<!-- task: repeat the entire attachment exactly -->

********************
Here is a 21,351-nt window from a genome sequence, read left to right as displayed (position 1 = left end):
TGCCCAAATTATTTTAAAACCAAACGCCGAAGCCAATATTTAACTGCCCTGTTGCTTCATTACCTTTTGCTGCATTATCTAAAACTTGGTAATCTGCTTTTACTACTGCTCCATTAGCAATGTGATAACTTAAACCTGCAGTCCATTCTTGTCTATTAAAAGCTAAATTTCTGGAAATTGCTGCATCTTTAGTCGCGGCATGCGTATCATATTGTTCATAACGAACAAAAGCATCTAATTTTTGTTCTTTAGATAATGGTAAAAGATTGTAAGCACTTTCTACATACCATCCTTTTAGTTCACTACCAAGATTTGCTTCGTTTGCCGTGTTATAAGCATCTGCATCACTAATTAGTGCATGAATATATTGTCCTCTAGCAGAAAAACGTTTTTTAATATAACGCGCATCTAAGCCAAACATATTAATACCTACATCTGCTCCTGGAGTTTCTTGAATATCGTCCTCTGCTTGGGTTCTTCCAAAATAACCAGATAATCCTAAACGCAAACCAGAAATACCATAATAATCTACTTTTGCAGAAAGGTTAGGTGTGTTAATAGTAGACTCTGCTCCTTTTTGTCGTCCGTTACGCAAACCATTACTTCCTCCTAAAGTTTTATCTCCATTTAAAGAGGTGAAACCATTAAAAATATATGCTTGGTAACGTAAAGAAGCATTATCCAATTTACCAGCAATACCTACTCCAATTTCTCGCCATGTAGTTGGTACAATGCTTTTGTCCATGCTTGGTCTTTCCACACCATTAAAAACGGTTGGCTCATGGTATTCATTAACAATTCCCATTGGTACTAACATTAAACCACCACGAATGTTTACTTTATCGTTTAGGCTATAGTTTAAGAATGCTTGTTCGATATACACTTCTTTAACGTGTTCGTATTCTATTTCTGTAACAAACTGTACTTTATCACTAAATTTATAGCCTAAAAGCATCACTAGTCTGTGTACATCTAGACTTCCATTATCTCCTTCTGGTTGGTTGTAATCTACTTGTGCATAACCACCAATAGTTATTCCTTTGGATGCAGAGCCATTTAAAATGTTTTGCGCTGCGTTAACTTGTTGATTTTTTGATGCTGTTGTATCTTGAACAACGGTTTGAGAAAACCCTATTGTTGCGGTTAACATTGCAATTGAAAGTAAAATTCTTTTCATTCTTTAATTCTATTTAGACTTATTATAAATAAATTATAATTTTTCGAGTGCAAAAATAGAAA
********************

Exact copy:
Here is a 21,351-nt window from a genome sequence, read left to right as displayed (position 1 = left end):
TGCCCAAATTATTTTAAAACCAAACGCCGAAGCCAATATTTAACTGCCCTGTTGCTTCATTACCTTTTGCTGCATTATCTAAAACTTGGTAATCTGCTTTTACTACTGCTCCATTAGCAATGTGATAACTTAAACCTGCAGTCCATTCTTGTCTATTAAAAGCTAAATTTCTGGAAATTGCTGCATCTTTAGTCGCGGCATGCGTATCATATTGTTCATAACGAACAAAAGCATCTAATTTTTGTTCTTTAGATAATGGTAAAAGATTGTAAGCACTTTCTACATACCATCCTTTTAGTTCACTACCAAGATTTGCTTCGTTTGCCGTGTTATAAGCATCTGCATCACTAATTAGTGCATGAATATATTGTCCTCTAGCAGAAAAACGTTTTTTAATATAACGCGCATCTAAGCCAAACATATTAATACCTACATCTGCTCCTGGAGTTTCTTGAATATCGTCCTCTGCTTGGGTTCTTCCAAAATAACCAGATAATCCTAAACGCAAACCAGAAATACCATAATAATCTACTTTTGCAGAAAGGTTAGGTGTGTTAATAGTAGACTCTGCTCCTTTTTGTCGTCCGTTACGCAAACCATTACTTCCTCCTAAAGTTTTATCTCCATTTAAAGAGGTGAAACCATTAAAAATATATGCTTGGTAACGTAAAGAAGCATTATCCAATTTACCAGCAATACCTACTCCAATTTCTCGCCATGTAGTTGGTACAATGCTTTTGTCCATGCTTGGTCTTTCCACACCATTAAAAACGGTTGGCTCATGGTATTCATTAACAATTCCCATTGGTACTAACATTAAACCACCACGAATGTTTACTTTATCGTTTAGGCTATAGTTTAAGAATGCTTGTTCGATATACACTTCTTTAACGTGTTCGTATTCTATTTCTGTAACAAACTGTACTTTATCACTAAATTTATAGCCTAAAAGCATCACTAGTCTGTGTACATCTAGACTTCCATTATCTCCTTCTGGTTGGTTGTAATCTACTTGTGCATAACCACCAATAGTTATTCCTTTGGATGCAGAGCCATTTAAAATGTTTTGCGCTGCGTTAACTTGTTGATTTTTTGATGCTGTTGTATCTTGAACAACGGTTTGAGAAAACCCTATTGTTGCGGTTAACATTGCAATTGAAAGTAAAATTCTTTTCATTCTTTAATTCTATTTAGACTTATTATAAATAAATTATAATTTTTCGAGTGCAAAAATAGAAA